After a stroll around the exhibition and actually managing to intelligently discuss the contrasting styles in the portraits, we gathered to hear Jonathan Yeo discussing his work with Tim Marlow and special guest, actor Charlie Condou. The moment they started speaking, I instantly regretted not bringing a notebook - I normally carry one everywhere but we went to the exhibition straight from work and everything was just that bit too hectic for me to remember something so basic. In the hour long conversation, they covered so much ground including the experience of painting versus being the subject of a portrait, the nature of 'celebrity', a fascinating exploration of Yeo's political artwork, and how the development of technology and the rise of the selfie has changed the way we view portraiture. It was so inspiring to watch these three incredibly articulate men giving a real insight into the artistic process as well as discussing its connection to our wider society, and there were numerous brilliants comments that I wish I'd had the common sense to write down verbatim so that I could put them in here.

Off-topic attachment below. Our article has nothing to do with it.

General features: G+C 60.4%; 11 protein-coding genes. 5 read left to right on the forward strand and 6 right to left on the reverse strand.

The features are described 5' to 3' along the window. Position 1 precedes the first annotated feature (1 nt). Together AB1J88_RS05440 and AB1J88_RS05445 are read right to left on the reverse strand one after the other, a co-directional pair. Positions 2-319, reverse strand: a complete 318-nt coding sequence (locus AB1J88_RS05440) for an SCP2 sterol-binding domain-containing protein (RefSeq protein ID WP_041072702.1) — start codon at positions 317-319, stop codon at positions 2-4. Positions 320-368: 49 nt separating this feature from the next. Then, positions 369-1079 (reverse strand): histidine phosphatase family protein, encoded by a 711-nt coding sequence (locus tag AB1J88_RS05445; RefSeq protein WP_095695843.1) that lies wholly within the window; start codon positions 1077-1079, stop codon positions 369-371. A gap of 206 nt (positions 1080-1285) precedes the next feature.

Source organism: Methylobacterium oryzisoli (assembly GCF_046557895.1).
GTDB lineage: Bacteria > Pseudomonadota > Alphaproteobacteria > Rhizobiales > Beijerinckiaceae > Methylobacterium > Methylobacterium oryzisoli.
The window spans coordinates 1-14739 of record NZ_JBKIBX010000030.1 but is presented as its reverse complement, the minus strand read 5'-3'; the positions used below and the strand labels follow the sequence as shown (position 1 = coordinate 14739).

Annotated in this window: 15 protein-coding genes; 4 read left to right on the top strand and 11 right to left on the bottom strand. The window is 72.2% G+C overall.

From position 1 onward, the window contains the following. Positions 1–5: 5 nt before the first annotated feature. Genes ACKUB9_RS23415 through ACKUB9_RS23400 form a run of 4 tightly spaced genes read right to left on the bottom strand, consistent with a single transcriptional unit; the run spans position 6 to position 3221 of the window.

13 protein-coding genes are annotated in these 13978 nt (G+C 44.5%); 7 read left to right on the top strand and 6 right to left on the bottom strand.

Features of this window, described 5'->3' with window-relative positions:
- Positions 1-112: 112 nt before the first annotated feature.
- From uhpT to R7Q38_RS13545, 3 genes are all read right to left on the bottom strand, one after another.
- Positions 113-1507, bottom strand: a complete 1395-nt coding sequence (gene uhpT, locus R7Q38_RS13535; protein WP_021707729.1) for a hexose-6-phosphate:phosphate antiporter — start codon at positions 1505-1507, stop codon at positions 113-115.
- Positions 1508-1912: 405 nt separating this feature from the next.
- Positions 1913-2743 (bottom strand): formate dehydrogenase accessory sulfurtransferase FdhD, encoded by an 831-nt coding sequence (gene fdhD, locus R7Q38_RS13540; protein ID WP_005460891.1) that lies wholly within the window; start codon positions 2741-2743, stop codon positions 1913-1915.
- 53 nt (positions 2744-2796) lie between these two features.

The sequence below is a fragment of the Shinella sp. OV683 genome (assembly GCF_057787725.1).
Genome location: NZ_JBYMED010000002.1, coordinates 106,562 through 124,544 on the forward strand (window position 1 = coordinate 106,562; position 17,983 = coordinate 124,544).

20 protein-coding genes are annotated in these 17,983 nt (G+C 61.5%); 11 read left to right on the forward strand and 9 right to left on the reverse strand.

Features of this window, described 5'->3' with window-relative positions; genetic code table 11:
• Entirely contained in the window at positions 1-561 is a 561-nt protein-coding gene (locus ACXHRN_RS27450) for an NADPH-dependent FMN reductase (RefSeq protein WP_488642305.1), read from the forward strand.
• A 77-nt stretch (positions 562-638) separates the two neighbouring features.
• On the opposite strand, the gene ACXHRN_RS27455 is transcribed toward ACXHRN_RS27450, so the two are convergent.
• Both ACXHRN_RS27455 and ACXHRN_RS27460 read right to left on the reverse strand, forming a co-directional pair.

After the talk, we were lucky enough to grab a moment with Charlie Condou for a brief chat. If it hadn't been for his Twitter, we wouldn't have known the event was even happening and it would have been such a shame to miss out on such a fantastic evening. Charlie was utterly lovely, so friendly and accommodating, and even agreed to a quick photo before he had to dash off. Unfortunately, Jonathan Yeo was also in a hurry so we weren't able to speak to him at all which was a shame as I would've loved an opportunity to pick his brain a little further!
Excuse the slightly low quality image...good old phone cameras!
Thanks to Jenny for using her phone to take this photo,
as mine would've turned out much worse.
If you're in the Manchester area or are willing to travel to see some incredible art, I highly recommend that you do so. The exhibition is open until 29th June and you can find more information about it here. The Lowry is a fantastic facility, so it's worth a visit anyway!
Do you feel that you understand art enough to appreciate it fully? And does that affect the way that you view it? Let me know in the comments!